Baby Alpaca is one of those yarns you have to feel to believe. Often, customers will overlook these squishy skeins until one is placed in their hands. Once you’ve felt how soft and decadent this fiber is, you’ll forget all about any previous, unmentionable, ‘itchy’ alpaca you’ve been acquainted with. The gentle three-ply of this yarn allows the alpaca’s natural drape and halo to shine. While this yarn is a favorite for garments, it’s important for the wearer to remember that the finished fabric will always have drape, and often this means that it’s good to pair alpaca yarns with textured stitches to help ‘hold’ them in place.

Shibui’s Linen, which has an unusual chain-link structure, enters a wonderful balancing act with each stitch. While linen traditionally is a fiber that tends to grow and stretch (therefore making garments that often look a bit like they’ve been wrung out slowly over time), Shibui’s cleverness in the construction of this yarn actually creates a more stable fabric. The crispness that people love in linen wovens is reflected in final knitted stitches, without all of the stretching, since when the fabric is pulled in one direction, the structure of the chain-ply is simultaneously pulling the other way.


If you live somewhere cooler, the kit featuring Baby Alpaca and Linen would be an excellent choice. With this weightier combination, the slouchy fit of the Modern Wrapper is emphasized. Alpaca and linen are both fabrics known for drape but in combination this fabric has a unique crispness to it that results in an unusual finished texture. The final feel lies somewhere between supremely soft and lightly structured, with a slight halo.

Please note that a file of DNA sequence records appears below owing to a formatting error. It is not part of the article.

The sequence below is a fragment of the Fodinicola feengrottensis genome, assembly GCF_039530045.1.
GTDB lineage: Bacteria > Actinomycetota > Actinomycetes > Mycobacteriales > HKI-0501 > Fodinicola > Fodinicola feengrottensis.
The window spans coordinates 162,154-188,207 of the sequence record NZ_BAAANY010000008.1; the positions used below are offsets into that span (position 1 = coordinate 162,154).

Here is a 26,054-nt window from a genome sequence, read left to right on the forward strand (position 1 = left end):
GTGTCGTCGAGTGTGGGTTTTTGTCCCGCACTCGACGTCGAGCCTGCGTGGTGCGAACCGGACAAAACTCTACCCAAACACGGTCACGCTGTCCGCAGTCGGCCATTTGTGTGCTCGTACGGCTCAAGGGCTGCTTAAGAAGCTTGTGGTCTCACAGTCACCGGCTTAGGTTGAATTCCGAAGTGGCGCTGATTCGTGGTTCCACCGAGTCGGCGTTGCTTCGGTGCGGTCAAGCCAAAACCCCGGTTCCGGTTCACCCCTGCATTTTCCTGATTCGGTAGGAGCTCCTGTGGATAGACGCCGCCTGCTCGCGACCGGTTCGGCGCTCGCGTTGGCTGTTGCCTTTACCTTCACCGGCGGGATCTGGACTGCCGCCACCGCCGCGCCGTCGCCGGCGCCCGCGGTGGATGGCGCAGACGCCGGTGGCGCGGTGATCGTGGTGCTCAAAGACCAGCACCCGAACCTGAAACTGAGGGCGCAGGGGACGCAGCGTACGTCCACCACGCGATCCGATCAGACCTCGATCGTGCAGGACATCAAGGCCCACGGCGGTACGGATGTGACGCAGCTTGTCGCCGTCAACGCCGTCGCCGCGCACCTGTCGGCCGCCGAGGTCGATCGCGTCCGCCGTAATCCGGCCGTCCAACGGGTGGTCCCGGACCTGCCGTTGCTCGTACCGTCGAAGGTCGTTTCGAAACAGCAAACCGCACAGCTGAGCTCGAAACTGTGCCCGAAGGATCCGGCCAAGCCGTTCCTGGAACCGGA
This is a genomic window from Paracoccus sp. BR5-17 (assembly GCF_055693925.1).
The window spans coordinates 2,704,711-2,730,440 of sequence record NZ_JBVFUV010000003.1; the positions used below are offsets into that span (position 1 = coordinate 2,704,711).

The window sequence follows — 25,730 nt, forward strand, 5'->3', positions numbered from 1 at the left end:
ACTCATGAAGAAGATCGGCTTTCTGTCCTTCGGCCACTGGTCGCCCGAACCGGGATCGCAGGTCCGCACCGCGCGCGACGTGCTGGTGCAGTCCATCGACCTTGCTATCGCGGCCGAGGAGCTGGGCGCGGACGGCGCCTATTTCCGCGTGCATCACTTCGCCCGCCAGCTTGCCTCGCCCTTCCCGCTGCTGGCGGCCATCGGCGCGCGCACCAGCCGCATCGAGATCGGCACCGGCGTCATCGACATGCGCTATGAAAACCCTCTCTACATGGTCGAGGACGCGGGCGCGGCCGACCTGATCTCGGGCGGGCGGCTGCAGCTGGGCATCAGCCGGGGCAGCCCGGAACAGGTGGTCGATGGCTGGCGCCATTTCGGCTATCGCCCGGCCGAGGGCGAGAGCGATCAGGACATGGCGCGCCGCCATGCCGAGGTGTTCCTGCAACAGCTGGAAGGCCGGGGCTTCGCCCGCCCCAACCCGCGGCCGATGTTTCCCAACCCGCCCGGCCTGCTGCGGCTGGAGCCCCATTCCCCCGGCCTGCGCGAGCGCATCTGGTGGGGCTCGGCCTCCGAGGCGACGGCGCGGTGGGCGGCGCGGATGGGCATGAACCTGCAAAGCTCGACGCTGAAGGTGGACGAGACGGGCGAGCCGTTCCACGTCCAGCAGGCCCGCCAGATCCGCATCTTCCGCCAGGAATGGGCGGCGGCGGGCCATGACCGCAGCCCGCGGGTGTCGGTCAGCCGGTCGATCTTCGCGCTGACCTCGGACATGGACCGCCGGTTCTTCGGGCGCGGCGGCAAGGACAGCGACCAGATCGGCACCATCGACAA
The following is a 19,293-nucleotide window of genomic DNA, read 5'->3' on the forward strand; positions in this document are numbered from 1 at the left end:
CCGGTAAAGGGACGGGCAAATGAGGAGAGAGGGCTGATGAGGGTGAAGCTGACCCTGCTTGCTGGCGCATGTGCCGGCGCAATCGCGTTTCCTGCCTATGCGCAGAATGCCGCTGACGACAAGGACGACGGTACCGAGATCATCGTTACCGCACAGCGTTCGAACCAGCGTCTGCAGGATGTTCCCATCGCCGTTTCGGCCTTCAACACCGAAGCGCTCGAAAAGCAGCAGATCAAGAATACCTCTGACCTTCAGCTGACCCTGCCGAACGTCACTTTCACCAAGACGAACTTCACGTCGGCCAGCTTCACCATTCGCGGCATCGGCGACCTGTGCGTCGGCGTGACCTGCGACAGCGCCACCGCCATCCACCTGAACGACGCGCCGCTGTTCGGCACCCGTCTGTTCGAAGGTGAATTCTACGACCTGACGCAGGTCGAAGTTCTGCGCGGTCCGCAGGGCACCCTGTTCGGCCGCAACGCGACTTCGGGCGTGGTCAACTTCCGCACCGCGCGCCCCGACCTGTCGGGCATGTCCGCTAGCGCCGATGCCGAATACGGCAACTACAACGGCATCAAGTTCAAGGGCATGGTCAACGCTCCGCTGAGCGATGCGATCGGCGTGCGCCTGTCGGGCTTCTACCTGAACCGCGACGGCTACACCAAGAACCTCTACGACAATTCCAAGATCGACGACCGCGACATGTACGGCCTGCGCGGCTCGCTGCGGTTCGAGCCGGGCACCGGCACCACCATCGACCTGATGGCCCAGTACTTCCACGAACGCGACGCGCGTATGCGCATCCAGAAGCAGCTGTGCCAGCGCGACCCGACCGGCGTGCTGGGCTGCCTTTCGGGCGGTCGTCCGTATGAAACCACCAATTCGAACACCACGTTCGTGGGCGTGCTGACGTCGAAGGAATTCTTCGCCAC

Last but certainly not least, Shibui Cima and Shibui Silk Cloud pair for the third in this collection of fabric favorites. Cima, a two-ply lace yarn made from 70% superbaby alpaca and 30% fine merino, has more bounce and memory than Baby Alpaca. The resulting material also weighs less, creating an airy fabric with excellent drape.

Silk is one of the strongest natural fibers in existence, and in this pairing, Silk Cloud lends not only sheen and substance to the lightweight lace yarn, but also strength. By lining each stitch up with both yarns, the finished Modern Wrapper is hard wearing and lightweight, with plenty of shine. The smoothness of the Cima and Silk Cloud combined creates a piece that could be worn into early spring, especially when paired with silky dresses or floaty tops. This is an excellent choice for those working in cooler, air-conditioned office environments.

Whether you choose one of our pairings or create one of your own, it’s important to evaluate the yarns that you are combining. Using yarns that are designed to go together, like the collection of textures from Shibui, helps make these decisions easy. (And so does special pricing on an amazing kit, only available through the end of January!)


The post Modifying the Modern Wrapper appeared first on Knit Purl Blog.

January 21, 2014 by Hannah Thiessen